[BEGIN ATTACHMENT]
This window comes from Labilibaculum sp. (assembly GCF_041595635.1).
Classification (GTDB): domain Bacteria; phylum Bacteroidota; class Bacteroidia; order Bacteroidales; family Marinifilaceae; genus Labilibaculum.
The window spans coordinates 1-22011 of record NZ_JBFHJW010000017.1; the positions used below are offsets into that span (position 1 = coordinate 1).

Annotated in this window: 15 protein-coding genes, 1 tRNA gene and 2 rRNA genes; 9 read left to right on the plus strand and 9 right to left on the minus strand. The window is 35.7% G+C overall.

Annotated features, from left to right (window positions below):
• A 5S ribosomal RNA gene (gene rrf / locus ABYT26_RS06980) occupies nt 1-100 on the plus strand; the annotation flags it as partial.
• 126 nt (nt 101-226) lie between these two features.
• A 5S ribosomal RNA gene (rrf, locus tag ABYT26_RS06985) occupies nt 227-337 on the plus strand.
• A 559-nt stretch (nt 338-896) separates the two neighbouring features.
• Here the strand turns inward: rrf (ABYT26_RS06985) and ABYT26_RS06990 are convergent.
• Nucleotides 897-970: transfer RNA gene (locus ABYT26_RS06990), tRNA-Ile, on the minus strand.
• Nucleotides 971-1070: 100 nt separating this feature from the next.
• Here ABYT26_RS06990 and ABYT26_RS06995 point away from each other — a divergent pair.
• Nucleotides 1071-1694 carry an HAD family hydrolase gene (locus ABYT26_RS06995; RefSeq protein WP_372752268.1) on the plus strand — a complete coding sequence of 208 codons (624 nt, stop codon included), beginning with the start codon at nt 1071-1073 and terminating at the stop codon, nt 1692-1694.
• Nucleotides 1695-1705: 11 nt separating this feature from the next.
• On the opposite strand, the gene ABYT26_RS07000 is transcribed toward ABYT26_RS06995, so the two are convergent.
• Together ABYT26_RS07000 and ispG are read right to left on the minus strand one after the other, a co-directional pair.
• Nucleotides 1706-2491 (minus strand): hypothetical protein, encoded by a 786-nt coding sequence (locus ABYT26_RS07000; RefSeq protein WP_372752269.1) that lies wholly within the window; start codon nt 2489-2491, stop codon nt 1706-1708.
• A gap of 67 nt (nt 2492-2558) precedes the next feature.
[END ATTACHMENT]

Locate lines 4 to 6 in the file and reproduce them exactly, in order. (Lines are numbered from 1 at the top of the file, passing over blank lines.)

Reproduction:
Annotated in this window: 15 protein-coding genes, 1 tRNA gene and 2 rRNA genes; 9 read left to right on the plus strand and 9 right to left on the minus strand. The window is 35.7% G+C overall.

Annotated features, from left to right (window positions below):
• A 5S ribosomal RNA gene (gene rrf / locus ABYT26_RS06980) occupies nt 1-100 on the plus strand; the annotation flags it as partial.